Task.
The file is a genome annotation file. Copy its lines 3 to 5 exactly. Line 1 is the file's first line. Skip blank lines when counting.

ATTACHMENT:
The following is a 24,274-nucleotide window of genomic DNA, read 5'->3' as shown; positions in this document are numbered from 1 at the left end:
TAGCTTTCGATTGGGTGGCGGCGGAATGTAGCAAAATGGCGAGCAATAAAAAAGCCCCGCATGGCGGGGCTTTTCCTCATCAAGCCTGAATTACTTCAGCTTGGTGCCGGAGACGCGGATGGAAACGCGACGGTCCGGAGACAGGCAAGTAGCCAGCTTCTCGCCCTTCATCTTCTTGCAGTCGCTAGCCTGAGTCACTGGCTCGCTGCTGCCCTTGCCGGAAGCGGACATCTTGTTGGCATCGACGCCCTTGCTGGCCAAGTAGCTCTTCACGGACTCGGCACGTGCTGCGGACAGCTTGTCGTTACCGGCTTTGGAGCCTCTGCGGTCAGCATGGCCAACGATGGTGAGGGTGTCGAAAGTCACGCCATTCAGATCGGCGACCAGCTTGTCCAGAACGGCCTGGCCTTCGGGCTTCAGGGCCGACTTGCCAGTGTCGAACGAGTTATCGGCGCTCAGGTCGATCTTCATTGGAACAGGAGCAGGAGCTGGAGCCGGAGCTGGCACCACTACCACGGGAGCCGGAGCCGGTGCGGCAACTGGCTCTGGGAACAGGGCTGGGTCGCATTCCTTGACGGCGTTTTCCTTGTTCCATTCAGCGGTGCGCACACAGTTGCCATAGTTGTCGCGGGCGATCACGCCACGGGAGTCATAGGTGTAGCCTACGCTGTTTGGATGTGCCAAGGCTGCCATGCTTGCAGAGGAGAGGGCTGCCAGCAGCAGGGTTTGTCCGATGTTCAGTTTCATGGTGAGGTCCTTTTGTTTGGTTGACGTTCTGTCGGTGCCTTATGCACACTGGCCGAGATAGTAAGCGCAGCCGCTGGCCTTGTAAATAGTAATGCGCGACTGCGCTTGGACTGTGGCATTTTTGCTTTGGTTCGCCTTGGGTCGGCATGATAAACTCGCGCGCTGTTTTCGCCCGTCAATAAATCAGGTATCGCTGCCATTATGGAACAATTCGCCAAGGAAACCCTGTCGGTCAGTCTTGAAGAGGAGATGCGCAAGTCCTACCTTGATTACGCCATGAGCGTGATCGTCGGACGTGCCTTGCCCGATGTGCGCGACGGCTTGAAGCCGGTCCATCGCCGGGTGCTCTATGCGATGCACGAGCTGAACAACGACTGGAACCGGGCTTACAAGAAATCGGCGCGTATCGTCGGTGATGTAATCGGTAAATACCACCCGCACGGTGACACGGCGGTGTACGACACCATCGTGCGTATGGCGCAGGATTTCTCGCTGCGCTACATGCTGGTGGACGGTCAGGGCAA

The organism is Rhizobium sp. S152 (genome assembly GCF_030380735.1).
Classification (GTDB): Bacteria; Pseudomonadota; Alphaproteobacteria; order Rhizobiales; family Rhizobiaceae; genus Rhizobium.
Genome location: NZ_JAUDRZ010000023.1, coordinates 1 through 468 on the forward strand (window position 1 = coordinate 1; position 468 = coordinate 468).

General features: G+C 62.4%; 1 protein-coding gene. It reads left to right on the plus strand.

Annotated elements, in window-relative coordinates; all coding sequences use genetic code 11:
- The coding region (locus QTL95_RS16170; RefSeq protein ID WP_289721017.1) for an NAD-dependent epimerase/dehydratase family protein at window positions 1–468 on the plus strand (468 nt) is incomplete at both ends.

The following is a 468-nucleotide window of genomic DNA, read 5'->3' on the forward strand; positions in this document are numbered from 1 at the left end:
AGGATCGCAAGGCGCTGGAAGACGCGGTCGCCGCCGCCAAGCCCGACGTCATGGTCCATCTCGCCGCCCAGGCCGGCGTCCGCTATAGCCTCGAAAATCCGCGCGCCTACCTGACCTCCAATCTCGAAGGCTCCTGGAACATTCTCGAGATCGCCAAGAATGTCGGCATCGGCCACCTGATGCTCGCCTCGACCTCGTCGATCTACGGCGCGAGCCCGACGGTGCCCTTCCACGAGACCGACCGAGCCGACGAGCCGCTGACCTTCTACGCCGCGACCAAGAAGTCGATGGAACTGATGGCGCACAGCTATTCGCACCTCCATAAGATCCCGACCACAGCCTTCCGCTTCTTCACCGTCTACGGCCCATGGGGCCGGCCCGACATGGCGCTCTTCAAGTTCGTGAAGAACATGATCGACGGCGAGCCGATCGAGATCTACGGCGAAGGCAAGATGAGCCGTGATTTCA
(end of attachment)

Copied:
The organism is Rhizobium sp. S152 (genome assembly GCF_030380735.1).
Classification (GTDB): Bacteria; Pseudomonadota; Alphaproteobacteria; order Rhizobiales; family Rhizobiaceae; genus Rhizobium.
Genome location: NZ_JAUDRZ010000023.1, coordinates 1 through 468 on the forward strand (window position 1 = coordinate 1; position 468 = coordinate 468).